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Thread: Mark Kriegel’s “The Good Son: The Life of Ray “Boom, Boom” Mancini

  1. #1

    Mark Kriegel’s “The Good Son: The Life of Ray “Boom, Boom” Mancini



    Not too long ago Ray “Boom Boom” Mancini roamed the lightweight division with the likes of Hector “Macho” Camacho, Bobby “Schoolboy” Chacon and Alexis Arguello as part of the murderer’s row that he engaged.
    It was the 1980s and Mancini arrived as explosive as his fists on the boxing scene. In and out of the boxing ring the Italian-American from Youngstown, Ohio represented class and dignity along with a world championship belt earned through some of the most brutal battles in the boxing ring.
    One of my favorite biographers of this century, Mark Kriegel, has written with his usual aplomb a great story depicting the journey of this American hero. The book is called “The Good Son: The Life of Ray “Boom, Boom” Mancini.”
    Mancini will be appearing at the Golden Boy Promotions show on Friday Nov. 9, at the Fantasy Springs Casino in Indio, signing autographs.
    Kriegel, the author, has spent a career working as a columnist and watching the heroes and villains of sports. He wrote books on the mega star wattage of Broadway Joe Namath to the basketball court artistry of Pistol Pete Maravich.
    This is Kriegel’s first venture into boxing, a sport he knows thoroughly through years of watching first hand as Manny Pacquiao, Oscar De La Hoya and Floyd Mayweather performed their handicraft before millions.
    Mancini offers a different type of boxer from a different era when the sport of pugilism could be seen regularly on the regular television networks. Pay-per-view television was in its infancy and did not have a stranglehold on the mega fights as it does today. Boxing was a form of entertainment for the masses before the 1990s.
    The author captures that period in prizefighting when someone like Mancini could be groomed with methodical precision to become a world champion. It was also a period when the East Coast, primarily New York City, still held an iron grip on the sport and a fellow with the right management could breeze through the trap doors if he had the right stuff. Mancini had that kind of talent.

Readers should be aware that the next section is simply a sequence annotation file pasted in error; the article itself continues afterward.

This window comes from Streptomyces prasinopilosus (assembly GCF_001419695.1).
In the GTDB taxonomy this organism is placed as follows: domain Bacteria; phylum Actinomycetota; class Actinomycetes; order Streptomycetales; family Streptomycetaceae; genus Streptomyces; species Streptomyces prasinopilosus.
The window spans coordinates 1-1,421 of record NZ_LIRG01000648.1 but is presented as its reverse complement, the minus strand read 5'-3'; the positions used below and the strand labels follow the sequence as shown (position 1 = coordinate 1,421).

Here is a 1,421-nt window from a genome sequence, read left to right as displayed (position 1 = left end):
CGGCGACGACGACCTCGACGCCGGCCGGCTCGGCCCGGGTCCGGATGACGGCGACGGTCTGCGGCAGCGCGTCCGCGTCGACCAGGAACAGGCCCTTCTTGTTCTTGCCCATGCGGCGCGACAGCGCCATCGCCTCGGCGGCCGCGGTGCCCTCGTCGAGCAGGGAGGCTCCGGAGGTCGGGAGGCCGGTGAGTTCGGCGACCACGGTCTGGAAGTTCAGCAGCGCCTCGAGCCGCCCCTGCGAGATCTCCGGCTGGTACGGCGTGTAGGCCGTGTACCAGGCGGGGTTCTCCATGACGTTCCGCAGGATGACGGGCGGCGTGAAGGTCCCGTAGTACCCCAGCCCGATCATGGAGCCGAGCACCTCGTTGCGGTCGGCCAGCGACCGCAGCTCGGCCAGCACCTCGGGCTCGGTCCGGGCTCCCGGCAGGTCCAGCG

Kriegel always provides the flavor and atmosphere thick with language and smoke of his subject’s storyline. It’s one of his many strong points and one necessary to capture this film noir era of boxing, especially when telling the story of the first “Boom Boom,” the father Lenny Mancini, who also boxed and was a contender.
    It’s a story that’s ripe for a movie especially when Kriegel paints with words the father’s life from beginning to end. If you don’t know the story of the first “Boom Boom” well he was the first version and fought during the 1930s and 1940s and became a contender for the world title. World War II ended that dream and injuries sustained during a battle further impeded his dream.
    It’s the dream and the next generation of “Boom Boom” that this story is about including an epic trail of wins against Chacon, Art Frias, Jose Luis Ramirez and the tragedy of Deuk-Koo Kim.
    Even Mancini’s losses were magnificent and held fans spellbound whether it was live at the arena or on television.
    Kriegel’s book captures the tones and emotions that Mancini cultivated whenever he laced up those gloves. People that went to those ring wars alongside the 135-pound warrior give their testaments in honest and sincere fashion. It’s an important biography in the world of prizefighting and one that boxing fans need to know about.
    For more information on the Friday casino card, where Mancini will appear, contact the casino at (800) 827-2946.
    To purchase the book “The Good Son: The Life and Ray “Boom, Boom” Mancini” you can go to Amazon.com or Barnes & Noble.

  2. #2
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    Re: Mark Kriegel’s “The Good Son: The Life of Ray “Boom, Boom” Mancini

    Purchase it, guys! You will learn some things that you never thought of. Holla!

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    Re: Mark Kriegel’s “The Good Son: The Life of Ray “Boom, Boom” Mancini

    Well if we put down the rose colored glasses and pick up the Roast colored glasses it looks like this. I saw all of Mancini's fights. To say Bobby Chacon was a shell of himself would be an understatement. He was a shell of a shell. Completly shot and out of his weight class. Ray fought Camacho when they were both near the end, and lost. Arguello beat the hell out of Boom Boom. Ray was very over rated. White guy with a good back story. Made for TV. Thats how I remember it.